This, however, is not an absolute scenario. In rural areas for instance, plant medicine traditions are still crucial and relied upon because the public health system is very unstable and under-resourced. During these times of the quarantine, many families have been using their plants to protect themselves from the virus, an example of which is the daily use of the Mocura. Still, despite the effectiveness of this knowledge, indigenous knowledge in general, including traditional crafts, family farming. and traditional medicine, is underappreciated and placed in peril, in the globalized world. Even when a minority group recognizes the value of these cultural activities that benefit so many rural families, the mode of production and the society of over consumption and unending economic growth will not recognize nor protect such traditions. The current neoliberal economic system suffocates these traditions and drives them to the extinction.
It is important therefore to highlight that there are amongst the shipibo community, many groups, such as an artisan collective of mothers providing for their families, female plant medicine healers, intercultural health promoters, creators and producers of traditional medicine, who are all working to promote and preserve this useful and efficient practice. We support Shipibo people by using what´s available to us: creating medicinals with our soil, rich in nutrients, a soil of the rainforest, which before being covered with cement and wood, was substratum, it was the plant.
The partial or complete entry of Shipibo families or communities into the socio-economic and cultural dynamics of globalization puts them in a position of vulnerability. This was the determinant variable which caused the progressive disuse of medicinal plants.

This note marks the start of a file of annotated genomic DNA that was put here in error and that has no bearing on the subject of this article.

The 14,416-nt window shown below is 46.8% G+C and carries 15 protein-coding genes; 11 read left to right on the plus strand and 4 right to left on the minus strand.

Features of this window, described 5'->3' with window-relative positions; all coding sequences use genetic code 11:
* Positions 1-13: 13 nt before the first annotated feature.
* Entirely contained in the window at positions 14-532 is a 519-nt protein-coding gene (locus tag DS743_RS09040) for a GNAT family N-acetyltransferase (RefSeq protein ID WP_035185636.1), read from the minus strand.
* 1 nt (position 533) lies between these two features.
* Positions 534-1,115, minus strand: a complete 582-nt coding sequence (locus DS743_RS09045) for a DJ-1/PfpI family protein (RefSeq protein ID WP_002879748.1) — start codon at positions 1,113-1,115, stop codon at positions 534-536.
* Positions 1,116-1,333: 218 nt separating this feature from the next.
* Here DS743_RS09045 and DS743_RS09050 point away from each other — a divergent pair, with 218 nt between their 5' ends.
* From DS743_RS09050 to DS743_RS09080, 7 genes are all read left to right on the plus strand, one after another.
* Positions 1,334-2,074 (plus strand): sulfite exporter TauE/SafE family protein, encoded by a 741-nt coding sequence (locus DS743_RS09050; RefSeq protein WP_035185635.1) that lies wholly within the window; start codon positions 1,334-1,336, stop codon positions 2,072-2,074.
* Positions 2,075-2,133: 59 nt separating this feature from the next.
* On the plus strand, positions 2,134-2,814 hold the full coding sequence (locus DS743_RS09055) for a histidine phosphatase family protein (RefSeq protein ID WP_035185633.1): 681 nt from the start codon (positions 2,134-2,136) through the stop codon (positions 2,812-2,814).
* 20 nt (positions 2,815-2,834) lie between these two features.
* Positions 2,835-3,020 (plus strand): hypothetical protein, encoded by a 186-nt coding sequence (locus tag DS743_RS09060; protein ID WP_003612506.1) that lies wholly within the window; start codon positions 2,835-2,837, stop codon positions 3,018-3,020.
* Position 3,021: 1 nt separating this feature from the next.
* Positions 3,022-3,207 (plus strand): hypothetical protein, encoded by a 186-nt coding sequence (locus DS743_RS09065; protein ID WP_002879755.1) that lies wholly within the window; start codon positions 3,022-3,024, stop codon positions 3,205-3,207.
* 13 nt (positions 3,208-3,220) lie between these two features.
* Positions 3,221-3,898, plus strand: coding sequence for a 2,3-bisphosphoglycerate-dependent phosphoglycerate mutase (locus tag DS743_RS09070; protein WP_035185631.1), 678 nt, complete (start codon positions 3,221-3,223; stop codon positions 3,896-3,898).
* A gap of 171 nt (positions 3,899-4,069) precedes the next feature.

We have difficult yet important work to do to preserve Shipibo ancestral medicine due to its essential and central role in response to this difficult period of crisis. COVID-19 has shown us that self-sufficiency is an imperative. If you have some space available to you, why not use it for planting seeds, for cultivating plants for medicinal or food use. We need to create communities with unified districts, unified botanical gardens. Let's use roofs for urban green spaces, and reuse common recyclable household waste products such as milk cartons, yogurt bottles, egg boxes and such.
We have to fight for a public health system because it is a human right and keep in place local traditional systems in the event that the underfunded state system collapses beneath the weight of extraordinary events like the one we are currently experiencing. In such times, it is medicinal plants and multi-use botanical and urban gardens that will support us all, irrespective or race or class, to cope with hunger and illness.